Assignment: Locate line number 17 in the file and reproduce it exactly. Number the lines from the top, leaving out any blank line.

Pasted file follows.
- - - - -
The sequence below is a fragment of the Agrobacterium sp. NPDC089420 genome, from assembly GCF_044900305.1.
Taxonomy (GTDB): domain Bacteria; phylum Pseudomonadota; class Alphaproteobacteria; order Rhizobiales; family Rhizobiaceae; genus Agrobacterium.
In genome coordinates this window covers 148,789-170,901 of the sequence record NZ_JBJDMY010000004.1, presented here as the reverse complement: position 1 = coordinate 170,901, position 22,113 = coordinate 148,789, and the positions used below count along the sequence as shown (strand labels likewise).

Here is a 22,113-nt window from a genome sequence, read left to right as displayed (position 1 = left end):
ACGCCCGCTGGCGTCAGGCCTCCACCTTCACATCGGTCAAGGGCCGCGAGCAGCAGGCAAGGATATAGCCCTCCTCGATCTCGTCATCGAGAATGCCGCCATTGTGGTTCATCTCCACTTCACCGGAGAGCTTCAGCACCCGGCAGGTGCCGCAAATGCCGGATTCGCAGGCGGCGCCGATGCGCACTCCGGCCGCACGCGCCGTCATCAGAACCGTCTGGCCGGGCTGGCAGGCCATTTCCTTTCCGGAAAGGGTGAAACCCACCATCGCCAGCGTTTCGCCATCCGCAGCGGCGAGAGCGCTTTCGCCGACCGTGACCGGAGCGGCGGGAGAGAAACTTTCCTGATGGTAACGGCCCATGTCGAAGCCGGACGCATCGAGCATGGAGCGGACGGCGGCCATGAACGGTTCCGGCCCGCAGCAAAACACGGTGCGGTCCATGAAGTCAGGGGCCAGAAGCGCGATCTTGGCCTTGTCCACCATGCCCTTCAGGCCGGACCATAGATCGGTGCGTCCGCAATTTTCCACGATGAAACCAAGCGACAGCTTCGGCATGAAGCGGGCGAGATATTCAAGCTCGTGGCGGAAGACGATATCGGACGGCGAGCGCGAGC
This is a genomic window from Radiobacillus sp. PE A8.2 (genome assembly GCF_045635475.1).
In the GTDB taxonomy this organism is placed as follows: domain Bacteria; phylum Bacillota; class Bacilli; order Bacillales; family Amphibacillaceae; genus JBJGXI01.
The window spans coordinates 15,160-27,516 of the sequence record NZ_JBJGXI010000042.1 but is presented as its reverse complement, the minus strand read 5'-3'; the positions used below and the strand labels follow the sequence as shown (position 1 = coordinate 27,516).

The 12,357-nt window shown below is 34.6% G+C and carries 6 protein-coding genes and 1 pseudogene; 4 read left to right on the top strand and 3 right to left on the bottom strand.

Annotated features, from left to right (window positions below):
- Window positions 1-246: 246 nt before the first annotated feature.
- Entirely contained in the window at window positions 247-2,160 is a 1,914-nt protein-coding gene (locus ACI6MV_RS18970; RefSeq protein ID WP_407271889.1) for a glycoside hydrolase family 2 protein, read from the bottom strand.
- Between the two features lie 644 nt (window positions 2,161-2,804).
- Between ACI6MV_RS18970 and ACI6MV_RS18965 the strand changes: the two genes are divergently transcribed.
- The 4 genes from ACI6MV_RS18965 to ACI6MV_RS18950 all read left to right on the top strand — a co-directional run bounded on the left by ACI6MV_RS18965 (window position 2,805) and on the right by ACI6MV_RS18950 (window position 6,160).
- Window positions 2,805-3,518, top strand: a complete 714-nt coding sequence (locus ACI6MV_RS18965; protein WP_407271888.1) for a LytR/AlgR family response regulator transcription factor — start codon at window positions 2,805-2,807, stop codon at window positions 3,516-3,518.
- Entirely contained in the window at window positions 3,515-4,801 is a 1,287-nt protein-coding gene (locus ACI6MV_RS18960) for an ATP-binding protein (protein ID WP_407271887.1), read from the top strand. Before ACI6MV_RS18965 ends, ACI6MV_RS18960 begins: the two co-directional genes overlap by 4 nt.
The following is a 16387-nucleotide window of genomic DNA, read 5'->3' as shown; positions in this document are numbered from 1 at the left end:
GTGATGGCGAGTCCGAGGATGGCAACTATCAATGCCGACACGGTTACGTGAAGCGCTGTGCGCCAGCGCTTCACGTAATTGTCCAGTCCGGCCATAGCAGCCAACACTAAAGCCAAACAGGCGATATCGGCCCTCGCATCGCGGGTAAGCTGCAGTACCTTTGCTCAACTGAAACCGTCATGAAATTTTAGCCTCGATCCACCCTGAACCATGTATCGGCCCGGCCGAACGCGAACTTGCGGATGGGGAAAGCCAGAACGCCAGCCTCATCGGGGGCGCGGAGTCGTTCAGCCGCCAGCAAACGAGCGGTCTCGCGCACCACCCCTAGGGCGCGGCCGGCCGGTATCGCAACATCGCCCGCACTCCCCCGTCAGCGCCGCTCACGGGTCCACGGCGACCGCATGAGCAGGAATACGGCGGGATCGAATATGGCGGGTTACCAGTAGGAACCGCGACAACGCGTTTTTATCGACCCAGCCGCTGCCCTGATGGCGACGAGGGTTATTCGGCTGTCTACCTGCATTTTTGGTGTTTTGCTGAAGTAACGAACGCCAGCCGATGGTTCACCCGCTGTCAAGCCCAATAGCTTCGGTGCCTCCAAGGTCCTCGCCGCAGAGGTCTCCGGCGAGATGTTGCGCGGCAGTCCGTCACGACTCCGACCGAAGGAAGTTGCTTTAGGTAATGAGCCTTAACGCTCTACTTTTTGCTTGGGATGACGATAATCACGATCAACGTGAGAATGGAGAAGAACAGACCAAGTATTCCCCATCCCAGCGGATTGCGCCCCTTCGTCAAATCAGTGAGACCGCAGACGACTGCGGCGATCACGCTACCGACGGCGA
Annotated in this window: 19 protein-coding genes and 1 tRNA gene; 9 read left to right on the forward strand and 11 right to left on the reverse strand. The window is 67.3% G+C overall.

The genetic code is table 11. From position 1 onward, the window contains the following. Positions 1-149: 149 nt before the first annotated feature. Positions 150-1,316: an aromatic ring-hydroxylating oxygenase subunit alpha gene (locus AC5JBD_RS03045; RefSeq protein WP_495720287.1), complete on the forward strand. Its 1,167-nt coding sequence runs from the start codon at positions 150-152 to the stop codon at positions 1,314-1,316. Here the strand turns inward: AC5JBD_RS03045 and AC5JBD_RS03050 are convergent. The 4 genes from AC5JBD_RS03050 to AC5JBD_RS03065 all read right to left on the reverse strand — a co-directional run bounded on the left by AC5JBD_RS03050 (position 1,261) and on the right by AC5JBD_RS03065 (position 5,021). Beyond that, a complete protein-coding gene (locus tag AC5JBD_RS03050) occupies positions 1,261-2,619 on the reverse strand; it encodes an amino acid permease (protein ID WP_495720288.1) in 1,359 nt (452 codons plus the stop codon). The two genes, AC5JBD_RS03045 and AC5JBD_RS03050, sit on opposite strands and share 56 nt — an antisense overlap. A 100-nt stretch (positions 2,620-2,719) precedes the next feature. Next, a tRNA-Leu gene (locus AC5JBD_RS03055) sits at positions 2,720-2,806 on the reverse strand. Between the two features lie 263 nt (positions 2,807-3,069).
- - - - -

- Entirely contained in the window at window positions 3,515-4,801 is a 1,287-nt protein-coding gene (locus ACI6MV_RS18960) for an ATP-binding protein (protein ID WP_407271887.1), read from the top strand. Before ACI6MV_RS18965 ends, ACI6MV_RS18960 begins: the two co-directional genes overlap by 4 nt.